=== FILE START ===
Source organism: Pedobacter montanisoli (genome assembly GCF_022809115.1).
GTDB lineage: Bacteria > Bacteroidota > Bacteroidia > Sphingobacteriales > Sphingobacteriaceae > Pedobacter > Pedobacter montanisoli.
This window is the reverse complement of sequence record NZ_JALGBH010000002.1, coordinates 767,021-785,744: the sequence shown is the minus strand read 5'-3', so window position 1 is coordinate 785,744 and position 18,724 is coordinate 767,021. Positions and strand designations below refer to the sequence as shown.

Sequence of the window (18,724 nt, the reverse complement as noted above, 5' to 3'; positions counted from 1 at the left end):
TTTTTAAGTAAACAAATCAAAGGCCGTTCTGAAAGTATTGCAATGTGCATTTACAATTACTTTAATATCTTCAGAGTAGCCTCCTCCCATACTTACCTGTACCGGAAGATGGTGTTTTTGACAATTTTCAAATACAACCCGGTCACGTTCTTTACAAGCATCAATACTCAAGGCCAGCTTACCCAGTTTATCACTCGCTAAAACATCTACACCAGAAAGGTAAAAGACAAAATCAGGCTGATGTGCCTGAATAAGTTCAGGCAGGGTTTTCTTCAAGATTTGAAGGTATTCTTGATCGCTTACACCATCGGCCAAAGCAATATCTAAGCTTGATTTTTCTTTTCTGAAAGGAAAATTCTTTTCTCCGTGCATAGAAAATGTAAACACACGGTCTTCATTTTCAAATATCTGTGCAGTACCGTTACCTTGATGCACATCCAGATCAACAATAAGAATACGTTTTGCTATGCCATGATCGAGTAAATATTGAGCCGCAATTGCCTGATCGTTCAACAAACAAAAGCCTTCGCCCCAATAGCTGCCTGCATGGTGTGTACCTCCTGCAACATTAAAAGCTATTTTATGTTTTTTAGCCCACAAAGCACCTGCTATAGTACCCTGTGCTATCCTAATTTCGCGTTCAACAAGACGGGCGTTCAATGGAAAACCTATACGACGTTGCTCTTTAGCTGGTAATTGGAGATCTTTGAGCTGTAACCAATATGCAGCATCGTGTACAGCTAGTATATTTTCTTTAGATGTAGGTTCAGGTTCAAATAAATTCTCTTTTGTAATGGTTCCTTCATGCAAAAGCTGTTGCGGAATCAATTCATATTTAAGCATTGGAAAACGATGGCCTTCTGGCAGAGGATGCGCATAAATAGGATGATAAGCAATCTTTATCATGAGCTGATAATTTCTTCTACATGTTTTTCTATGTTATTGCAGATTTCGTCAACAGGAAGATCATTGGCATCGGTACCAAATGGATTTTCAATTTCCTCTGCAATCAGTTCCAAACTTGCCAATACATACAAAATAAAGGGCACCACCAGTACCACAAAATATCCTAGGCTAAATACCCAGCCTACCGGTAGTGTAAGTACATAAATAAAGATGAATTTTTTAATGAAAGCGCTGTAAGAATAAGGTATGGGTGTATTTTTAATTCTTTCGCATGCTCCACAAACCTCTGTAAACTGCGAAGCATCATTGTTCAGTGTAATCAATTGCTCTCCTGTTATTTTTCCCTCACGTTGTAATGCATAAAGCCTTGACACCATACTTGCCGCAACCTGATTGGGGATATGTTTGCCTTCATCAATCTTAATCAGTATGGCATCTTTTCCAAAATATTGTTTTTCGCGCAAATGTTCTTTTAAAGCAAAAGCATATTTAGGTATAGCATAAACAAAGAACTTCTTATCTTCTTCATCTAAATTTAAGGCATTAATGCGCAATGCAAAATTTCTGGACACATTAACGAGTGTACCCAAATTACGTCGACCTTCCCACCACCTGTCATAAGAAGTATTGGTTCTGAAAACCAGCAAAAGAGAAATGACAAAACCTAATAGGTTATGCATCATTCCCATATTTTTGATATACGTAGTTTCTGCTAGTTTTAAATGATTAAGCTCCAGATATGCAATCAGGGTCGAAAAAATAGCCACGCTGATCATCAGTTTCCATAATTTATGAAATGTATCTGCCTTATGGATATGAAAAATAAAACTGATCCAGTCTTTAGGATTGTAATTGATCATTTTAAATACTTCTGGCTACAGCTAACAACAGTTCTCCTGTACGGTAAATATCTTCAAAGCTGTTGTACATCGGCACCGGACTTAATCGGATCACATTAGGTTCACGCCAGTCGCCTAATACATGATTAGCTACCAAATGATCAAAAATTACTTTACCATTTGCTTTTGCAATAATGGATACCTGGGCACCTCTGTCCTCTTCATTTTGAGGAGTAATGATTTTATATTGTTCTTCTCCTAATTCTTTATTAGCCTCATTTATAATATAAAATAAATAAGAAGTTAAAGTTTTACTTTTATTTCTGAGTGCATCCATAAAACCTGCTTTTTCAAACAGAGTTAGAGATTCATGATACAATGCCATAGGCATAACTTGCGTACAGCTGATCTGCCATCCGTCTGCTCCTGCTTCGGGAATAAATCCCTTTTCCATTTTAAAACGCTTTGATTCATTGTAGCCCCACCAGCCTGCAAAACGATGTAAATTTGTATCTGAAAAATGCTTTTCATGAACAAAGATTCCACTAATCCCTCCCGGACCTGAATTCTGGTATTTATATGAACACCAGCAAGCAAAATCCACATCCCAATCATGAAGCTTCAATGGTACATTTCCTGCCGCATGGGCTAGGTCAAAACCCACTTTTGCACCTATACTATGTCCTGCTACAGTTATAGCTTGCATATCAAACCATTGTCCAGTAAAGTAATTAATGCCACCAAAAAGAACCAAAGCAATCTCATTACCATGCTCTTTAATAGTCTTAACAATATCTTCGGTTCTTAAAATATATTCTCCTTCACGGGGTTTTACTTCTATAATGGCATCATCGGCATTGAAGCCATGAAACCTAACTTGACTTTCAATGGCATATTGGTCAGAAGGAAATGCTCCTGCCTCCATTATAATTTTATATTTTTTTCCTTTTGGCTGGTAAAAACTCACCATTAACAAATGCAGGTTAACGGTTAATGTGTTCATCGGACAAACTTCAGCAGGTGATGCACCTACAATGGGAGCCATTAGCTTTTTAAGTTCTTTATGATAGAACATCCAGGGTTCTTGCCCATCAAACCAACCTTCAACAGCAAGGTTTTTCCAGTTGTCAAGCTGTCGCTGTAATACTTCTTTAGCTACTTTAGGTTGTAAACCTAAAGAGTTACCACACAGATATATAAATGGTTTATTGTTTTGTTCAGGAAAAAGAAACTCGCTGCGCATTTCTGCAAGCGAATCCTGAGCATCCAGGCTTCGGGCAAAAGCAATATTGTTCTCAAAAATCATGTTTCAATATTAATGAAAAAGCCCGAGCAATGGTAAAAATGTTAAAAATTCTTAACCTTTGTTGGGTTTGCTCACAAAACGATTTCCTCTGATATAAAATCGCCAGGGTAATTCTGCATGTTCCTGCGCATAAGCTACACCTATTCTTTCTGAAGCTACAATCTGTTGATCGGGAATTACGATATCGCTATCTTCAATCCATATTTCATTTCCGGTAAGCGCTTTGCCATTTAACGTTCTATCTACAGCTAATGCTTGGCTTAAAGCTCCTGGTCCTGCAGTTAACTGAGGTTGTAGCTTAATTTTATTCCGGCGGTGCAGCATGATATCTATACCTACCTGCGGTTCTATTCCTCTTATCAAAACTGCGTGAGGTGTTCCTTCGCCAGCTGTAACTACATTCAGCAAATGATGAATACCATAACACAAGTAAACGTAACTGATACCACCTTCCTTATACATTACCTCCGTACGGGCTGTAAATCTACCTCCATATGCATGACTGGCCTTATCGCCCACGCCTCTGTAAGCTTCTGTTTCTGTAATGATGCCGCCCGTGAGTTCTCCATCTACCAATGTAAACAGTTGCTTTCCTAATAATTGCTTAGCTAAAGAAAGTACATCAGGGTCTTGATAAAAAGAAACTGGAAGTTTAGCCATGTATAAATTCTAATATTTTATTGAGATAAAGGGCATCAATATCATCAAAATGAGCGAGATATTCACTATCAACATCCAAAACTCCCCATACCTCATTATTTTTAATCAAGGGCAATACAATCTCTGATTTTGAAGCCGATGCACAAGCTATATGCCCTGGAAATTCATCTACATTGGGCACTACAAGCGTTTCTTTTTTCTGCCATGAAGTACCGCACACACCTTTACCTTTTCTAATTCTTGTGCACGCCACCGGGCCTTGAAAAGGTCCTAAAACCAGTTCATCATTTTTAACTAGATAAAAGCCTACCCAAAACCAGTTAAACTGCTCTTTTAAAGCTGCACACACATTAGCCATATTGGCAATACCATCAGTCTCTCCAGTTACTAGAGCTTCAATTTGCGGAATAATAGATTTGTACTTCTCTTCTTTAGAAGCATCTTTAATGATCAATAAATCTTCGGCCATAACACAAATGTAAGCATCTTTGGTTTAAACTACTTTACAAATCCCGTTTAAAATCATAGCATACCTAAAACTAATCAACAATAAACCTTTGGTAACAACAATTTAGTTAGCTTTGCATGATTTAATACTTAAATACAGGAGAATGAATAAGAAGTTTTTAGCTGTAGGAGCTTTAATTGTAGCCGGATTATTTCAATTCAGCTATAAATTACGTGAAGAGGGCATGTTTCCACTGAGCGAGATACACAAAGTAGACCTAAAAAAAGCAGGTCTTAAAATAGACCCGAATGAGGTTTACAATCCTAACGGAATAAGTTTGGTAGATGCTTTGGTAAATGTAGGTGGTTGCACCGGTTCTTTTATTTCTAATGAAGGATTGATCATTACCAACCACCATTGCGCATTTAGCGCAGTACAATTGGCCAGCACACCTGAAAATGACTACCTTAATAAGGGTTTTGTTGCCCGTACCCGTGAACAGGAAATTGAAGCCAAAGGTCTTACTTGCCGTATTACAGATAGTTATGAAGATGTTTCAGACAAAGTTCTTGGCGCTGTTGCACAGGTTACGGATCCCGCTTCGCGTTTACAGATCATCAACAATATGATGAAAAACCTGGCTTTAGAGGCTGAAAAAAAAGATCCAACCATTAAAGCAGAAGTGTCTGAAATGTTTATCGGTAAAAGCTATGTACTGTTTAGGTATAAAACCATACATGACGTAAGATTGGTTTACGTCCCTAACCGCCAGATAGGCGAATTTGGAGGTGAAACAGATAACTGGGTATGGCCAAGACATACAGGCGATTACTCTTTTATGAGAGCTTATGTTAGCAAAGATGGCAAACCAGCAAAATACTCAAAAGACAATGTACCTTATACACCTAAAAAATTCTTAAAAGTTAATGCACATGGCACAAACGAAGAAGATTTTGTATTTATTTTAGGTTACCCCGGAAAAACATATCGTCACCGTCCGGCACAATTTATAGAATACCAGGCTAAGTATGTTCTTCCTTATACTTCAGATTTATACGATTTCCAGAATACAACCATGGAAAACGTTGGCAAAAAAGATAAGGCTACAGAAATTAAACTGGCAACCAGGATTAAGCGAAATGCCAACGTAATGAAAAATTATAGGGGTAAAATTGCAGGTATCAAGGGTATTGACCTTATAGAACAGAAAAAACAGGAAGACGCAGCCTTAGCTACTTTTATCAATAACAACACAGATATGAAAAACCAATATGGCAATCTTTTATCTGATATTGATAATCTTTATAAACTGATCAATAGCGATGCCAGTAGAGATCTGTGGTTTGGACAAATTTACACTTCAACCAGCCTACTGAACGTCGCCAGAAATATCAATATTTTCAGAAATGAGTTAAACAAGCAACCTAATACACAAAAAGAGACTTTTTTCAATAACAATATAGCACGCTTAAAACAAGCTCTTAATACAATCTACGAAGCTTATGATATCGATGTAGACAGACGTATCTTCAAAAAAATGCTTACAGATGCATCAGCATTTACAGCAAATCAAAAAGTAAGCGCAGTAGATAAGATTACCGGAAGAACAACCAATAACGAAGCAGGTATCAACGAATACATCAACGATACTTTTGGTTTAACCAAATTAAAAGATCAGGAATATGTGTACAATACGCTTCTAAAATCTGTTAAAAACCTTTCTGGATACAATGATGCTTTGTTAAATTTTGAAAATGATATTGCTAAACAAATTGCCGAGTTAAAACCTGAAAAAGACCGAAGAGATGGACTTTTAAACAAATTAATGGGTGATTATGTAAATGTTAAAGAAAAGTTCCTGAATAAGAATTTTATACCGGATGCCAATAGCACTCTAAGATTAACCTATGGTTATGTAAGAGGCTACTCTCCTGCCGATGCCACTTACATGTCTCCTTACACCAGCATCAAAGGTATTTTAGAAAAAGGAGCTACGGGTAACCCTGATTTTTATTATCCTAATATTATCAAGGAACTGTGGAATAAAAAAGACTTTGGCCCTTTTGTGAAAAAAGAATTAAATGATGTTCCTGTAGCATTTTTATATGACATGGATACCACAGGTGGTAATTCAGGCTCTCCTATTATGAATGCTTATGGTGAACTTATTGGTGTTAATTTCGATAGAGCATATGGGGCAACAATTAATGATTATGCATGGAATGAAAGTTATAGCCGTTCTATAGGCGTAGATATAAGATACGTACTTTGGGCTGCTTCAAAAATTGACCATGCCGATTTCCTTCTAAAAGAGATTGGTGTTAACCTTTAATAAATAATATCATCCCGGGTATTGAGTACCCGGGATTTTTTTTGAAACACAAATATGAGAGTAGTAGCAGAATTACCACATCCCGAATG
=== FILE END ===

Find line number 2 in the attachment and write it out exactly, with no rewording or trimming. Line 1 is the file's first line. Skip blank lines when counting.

GTDB lineage: Bacteria > Bacteroidota > Bacteroidia > Sphingobacteriales > Sphingobacteriaceae > Pedobacter > Pedobacter montanisoli.